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Clear WDC’s Amazon Wishlist for Giving Tuesday

UPDATE: We are thrilled to report that everything was donated off of our Amazon Wishlist...
Fin whales are targeted by Icelandic whalers

Speaking truth to power – my week giving whales a voice

The International Whaling Commission (IWC) meeting is where governments come together to make decisions about whaling...
The Codfather being good with Anvil kick feeding right next to them_0761 branded

Spout Spotters: Boater Safety Around Whales Online Course Launches

After countless hours behind the computer, bountiful snacks, and a few stress relieving walks with...
WDC team at UN Ocean conference

Give the ocean a chance – our message from the UN Ocean Conference

I'm looking out over the River Tejo in Lisbon, Portugal, reflecting on the astounding resilience...
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Stream to Sea: Orca Action Month 2022

This June was an exceptionally busy and exciting Orca Month, starting with a somewhat surprising...
We need whale poo ? WDC NA

Whales are our climate allies – meet the scientists busy proving it

At Whale and Dolphin Conservation, we're working hard to bring whales and the ocean into...

It’s Time To Breach The Snake River Dams

The Snake River dams were controversial even before they were built.  While they were still...
Nat Geo for Disney+ Luis Lamar

Five Facts About Orcas

Orcas, also known as killer whales, are one of the most recognizable and popular species...

Regina and the Terrible, Horrible, No Good, Very Bad Day

North Atlantic right whale
North Atlantic right whale fluking
North Atlantic right whale

Yesterday was not a good day.

I was still feeling the burst of motivation and excitement that comes after a day out on the water. On Sunday, I found a perfect little weather window and took my team of staff, interns, and volunteers out for a quick whale watch. We were like kids in a candy store as everyone was beaming while we watched open mouth feeding humpbacks, lunging finbacks, and saw quick glimpses of minke whales. I am most at peace on the water, admiring these amazing animals. It was an incredible day.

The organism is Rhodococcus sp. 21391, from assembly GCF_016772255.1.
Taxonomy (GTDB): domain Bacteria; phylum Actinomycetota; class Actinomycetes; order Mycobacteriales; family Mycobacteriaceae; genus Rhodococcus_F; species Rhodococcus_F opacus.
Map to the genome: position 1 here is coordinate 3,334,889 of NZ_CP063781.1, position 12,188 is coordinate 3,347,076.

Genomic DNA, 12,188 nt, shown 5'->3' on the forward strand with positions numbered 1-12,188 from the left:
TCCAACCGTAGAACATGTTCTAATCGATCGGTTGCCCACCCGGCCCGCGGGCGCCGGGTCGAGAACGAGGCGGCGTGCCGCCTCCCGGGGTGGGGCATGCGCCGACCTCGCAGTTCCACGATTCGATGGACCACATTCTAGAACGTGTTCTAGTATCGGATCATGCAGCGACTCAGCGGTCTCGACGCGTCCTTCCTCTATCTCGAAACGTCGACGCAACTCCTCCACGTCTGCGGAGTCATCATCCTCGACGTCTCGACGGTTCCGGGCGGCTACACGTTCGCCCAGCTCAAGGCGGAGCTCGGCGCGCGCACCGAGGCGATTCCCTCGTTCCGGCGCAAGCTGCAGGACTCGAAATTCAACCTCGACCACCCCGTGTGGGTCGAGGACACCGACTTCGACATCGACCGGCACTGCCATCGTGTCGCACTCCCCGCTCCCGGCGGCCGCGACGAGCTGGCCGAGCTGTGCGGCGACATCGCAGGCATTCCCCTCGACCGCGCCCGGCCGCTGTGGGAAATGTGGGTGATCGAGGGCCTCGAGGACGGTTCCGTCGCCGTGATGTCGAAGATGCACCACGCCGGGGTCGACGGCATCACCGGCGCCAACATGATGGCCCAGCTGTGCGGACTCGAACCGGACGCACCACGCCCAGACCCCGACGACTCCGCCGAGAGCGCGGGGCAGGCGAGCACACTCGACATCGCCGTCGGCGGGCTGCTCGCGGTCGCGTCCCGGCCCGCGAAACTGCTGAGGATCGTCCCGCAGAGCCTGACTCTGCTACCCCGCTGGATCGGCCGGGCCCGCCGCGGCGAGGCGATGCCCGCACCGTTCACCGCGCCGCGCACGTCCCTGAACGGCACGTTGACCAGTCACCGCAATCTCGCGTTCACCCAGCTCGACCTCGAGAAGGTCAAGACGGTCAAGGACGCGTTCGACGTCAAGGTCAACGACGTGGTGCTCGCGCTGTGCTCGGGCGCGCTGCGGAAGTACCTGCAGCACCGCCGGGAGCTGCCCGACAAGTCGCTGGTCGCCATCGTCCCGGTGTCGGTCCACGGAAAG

Yesterday was quite the opposite. Worse than the opposite. Yesterday, I received devastating news -  two dead right whales found in the same day. I immediately called my team to fill them in. After one right whale death earlier this month and another less than a week ago, it felt like a cruel joke and I asked them all to gather together as I only had it in me to break the news once.

Silence.

None of us knew what to say. The next step was a steady stream of expletives. It feels like déjà vu of the worst kind and we don’t know how to process the news.

This is a horrible flashback to 2017 when 17 right whales died. Until yesterday, I never truly thought this species would disappear in my lifetime. It is surreal to think that only a couple of months ago, I stood on a cliff in south Plymouth, surrounded by my dedicated staff, and we were giddy watching 19 right whales feeding in Cape Cod Bay. I want to go back to being giddy.

To be completely honest, I’m struggling with what to tell all of you. I wish there was a simple answer -  an action I could tell you to take that would solve all of the problems, but unfortunately there is no silver bullet. Together, we have all been working so hard and fighting for this species and right now, it just hurts.

So today, let’s just let it sink in. Let’s feel all the feels and allow ourselves to be devastated. Take today to be miserable. Today, we take the hit and tomorrow, we turn our sorrow into fuel to continue the fight.

 

Yesterday was a terrible, horrible, no good, very bad day.

WDC NA Staff watching right whales

Take me back to this day.